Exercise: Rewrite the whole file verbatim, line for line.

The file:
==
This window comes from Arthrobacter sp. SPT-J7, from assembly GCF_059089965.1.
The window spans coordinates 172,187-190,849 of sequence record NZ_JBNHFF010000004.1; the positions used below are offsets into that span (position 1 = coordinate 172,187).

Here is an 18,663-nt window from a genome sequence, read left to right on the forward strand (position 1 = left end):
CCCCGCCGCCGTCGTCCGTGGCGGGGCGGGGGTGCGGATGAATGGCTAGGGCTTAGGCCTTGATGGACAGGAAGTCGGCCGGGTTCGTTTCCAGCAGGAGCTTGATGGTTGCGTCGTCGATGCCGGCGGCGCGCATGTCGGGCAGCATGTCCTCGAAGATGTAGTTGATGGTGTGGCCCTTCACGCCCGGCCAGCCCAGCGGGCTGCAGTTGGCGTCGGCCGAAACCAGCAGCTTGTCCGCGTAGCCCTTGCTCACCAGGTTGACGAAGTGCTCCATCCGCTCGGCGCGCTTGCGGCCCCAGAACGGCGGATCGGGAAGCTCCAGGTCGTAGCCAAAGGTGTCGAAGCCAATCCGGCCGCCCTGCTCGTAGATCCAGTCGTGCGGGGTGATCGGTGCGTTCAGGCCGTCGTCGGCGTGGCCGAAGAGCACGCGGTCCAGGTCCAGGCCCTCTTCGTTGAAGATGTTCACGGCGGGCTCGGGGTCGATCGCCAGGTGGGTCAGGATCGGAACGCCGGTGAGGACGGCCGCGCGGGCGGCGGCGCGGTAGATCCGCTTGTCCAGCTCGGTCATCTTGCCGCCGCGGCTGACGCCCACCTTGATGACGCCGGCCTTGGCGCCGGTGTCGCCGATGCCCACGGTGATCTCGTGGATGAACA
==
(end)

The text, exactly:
This window comes from Arthrobacter sp. SPT-J7, from assembly GCF_059089965.1.
The window spans coordinates 172,187-190,849 of sequence record NZ_JBNHFF010000004.1; the positions used below are offsets into that span (position 1 = coordinate 172,187).

Here is an 18,663-nt window from a genome sequence, read left to right on the forward strand (position 1 = left end):
CCCCGCCGCCGTCGTCCGTGGCGGGGCGGGGGTGCGGATGAATGGCTAGGGCTTAGGCCTTGATGGACAGGAAGTCGGCCGGGTTCGTTTCCAGCAGGAGCTTGATGGTTGCGTCGTCGATGCCGGCGGCGCGCATGTCGGGCAGCATGTCCTCGAAGATGTAGTTGATGGTGTGGCCCTTCACGCCCGGCCAGCCCAGCGGGCTGCAGTTGGCGTCGGCCGAAACCAGCAGCTTGTCCGCGTAGCCCTTGCTCACCAGGTTGACGAAGTGCTCCATCCGCTCGGCGCGCTTGCGGCCCCAGAACGGCGGATCGGGAAGCTCCAGGTCGTAGCCAAAGGTGTCGAAGCCAATCCGGCCGCCCTGCTCGTAGATCCAGTCGTGCGGGGTGATCGGTGCGTTCAGGCCGTCGTCGGCGTGGCCGAAGAGCACGCGGTCCAGGTCCAGGCCCTCTTCGTTGAAGATGTTCACGGCGGGCTCGGGGTCGATCGCCAGGTGGGTCAGGATCGGAACGCCGGTGAGGACGGCCGCGCGGGCGGCGGCGCGGTAGATCCGCTTGTCCAGCTCGGTCATCTTGCCGCCGCGGCTGACGCCCACCTTGATGACGCCGGCCTTGGCGCCGGTGTCGCCGATGCCCACGGTGATCTCGTGGATGAACA